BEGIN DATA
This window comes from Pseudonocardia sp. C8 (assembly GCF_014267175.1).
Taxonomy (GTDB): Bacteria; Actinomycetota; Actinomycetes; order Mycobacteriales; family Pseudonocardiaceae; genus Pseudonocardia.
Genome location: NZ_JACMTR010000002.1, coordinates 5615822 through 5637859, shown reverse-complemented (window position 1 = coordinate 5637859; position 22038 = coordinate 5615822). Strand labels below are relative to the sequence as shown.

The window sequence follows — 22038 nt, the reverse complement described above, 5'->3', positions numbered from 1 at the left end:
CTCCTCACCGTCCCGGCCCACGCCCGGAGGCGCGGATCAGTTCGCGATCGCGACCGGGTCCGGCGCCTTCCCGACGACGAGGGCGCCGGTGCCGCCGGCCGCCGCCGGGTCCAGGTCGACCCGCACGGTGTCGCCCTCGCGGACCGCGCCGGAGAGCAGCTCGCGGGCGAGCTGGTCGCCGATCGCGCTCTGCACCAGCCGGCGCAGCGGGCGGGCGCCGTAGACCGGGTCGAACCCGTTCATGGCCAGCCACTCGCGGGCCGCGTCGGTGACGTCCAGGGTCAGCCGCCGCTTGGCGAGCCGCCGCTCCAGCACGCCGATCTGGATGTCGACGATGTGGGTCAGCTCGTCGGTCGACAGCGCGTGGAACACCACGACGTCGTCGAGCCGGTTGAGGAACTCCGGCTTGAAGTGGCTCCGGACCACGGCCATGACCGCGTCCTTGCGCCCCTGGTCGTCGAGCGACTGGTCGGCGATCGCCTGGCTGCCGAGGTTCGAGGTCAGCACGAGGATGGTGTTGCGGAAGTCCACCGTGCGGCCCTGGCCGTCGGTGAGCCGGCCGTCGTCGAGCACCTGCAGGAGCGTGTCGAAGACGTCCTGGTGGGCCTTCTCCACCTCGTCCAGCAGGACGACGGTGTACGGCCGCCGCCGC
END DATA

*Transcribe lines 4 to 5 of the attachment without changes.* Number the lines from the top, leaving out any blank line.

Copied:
The window sequence follows — 22038 nt, the reverse complement described above, 5'->3', positions numbered from 1 at the left end:
CTCCTCACCGTCCCGGCCCACGCCCGGAGGCGCGGATCAGTTCGCGATCGCGACCGGGTCCGGCGCCTTCCCGACGACGAGGGCGCCGGTGCCGCCGGCCGCCGCCGGGTCCAGGTCGACCCGCACGGTGTCGCCCTCGCGGACCGCGCCGGAGAGCAGCTCGCGGGCGAGCTGGTCGCCGATCGCGCTCTGCACCAGCCGGCGCAGCGGGCGGGCGCCGTAGACCGGGTCGAACCCGTTCATGGCCAGCCACTCGCGGGCCGCGTCGGTGACGTCCAGGGTCAGCCGCCGCTTGGCGAGCCGCCGCTCCAGCACGCCGATCTGGATGTCGACGATGTGGGTCAGCTCGTCGGTCGACAGCGCGTGGAACACCACGACGTCGTCGAGCCGGTTGAGGAACTCCGGCTTGAAGTGGCTCCGGACCACGGCCATGACCGCGTCCTTGCGCCCCTGGTCGTCGAGCGACTGGTCGGCGATCGCCTGGCTGCCGAGGTTCGAGGTCAGCACGAGGATGGTGTTGCGGAAGTCCACCGTGCGGCCCTGGCCGTCGGTGAGCCGGCCGTCGTCGAGCACCTGCAGGAGCGTGTCGAAGACGTCCTGGTGGGCCTTCTCCACCTCGTCCAGCAGGACGACGGTGTACGGCCGCCGCCGC